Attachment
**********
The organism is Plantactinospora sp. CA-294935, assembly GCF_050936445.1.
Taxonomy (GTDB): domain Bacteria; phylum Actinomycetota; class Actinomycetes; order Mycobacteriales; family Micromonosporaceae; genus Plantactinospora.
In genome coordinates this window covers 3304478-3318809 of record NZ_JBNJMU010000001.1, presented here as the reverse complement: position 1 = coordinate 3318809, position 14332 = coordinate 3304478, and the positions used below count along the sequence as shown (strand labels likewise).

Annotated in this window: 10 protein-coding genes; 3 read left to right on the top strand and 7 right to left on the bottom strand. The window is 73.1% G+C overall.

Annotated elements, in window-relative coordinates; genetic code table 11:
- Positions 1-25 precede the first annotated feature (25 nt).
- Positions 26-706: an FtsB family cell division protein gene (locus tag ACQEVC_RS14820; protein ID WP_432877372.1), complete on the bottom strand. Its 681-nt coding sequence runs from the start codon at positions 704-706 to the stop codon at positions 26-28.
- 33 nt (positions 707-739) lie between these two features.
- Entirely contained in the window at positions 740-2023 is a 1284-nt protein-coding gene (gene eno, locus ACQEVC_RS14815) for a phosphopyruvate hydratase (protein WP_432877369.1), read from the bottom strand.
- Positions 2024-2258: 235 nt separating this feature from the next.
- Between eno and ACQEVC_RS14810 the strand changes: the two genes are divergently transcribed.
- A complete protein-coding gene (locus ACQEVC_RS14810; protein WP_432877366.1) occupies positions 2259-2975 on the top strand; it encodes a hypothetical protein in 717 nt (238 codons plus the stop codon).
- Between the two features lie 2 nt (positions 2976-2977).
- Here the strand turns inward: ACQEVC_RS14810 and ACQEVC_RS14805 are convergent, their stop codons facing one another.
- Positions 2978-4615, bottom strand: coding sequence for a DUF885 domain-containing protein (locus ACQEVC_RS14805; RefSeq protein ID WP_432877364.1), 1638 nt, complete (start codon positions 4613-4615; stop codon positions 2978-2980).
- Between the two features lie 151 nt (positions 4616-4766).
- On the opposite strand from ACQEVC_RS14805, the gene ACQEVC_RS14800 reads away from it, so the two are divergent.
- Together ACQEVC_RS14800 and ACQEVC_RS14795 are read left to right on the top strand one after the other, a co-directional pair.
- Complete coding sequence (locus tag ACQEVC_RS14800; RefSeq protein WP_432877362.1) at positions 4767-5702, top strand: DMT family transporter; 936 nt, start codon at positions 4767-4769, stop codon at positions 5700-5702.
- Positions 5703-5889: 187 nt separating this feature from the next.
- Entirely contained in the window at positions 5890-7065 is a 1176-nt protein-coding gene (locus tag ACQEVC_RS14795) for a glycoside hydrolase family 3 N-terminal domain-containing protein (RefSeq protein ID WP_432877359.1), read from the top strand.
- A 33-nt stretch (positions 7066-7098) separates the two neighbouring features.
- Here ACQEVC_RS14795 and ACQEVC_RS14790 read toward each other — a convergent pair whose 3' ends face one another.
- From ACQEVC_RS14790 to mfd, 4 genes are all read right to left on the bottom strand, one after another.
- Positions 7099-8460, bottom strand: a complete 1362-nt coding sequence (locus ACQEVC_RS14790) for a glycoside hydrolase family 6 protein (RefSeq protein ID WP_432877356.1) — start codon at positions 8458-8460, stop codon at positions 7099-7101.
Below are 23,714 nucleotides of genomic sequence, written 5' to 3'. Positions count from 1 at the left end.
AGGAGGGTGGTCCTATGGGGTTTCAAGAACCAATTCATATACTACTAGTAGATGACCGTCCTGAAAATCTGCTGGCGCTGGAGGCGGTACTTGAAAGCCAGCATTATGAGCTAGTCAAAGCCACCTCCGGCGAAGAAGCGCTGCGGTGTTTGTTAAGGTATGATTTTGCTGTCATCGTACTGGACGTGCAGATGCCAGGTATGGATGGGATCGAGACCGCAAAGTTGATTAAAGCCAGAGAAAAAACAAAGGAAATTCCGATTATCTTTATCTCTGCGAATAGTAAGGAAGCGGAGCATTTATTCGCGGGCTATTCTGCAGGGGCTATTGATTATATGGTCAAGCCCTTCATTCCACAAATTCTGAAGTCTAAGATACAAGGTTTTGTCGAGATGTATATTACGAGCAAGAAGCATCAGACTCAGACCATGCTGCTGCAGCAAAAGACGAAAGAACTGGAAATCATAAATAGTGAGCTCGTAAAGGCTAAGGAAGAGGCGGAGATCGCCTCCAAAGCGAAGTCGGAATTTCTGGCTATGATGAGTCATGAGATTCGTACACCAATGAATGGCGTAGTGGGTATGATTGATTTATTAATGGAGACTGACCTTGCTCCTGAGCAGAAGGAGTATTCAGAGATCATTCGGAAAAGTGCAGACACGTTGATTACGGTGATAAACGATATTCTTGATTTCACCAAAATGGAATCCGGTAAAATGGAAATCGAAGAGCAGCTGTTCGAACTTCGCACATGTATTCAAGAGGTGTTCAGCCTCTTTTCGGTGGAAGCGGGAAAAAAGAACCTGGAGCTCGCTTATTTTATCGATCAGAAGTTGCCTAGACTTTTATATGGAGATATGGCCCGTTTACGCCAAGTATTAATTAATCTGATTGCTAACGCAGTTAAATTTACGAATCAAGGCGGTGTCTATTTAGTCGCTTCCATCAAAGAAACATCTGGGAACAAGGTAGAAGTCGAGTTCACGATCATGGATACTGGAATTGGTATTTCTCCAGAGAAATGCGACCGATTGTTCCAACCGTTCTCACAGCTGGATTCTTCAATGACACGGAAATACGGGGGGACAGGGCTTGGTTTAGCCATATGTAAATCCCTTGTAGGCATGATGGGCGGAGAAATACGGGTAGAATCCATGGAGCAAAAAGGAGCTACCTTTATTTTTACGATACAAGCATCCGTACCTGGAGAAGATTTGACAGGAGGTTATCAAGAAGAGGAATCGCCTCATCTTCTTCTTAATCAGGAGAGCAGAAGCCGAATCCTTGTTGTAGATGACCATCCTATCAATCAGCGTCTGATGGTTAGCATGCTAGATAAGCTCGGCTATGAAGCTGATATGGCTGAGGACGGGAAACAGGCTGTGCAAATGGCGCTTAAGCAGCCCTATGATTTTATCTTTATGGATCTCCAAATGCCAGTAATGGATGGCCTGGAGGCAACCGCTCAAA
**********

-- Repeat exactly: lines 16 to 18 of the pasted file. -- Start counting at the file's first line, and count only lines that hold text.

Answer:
- Between the two features lie 151 nt (positions 4616-4766).
- On the opposite strand from ACQEVC_RS14805, the gene ACQEVC_RS14800 reads away from it, so the two are divergent.
- Together ACQEVC_RS14800 and ACQEVC_RS14795 are read left to right on the top strand one after the other, a co-directional pair.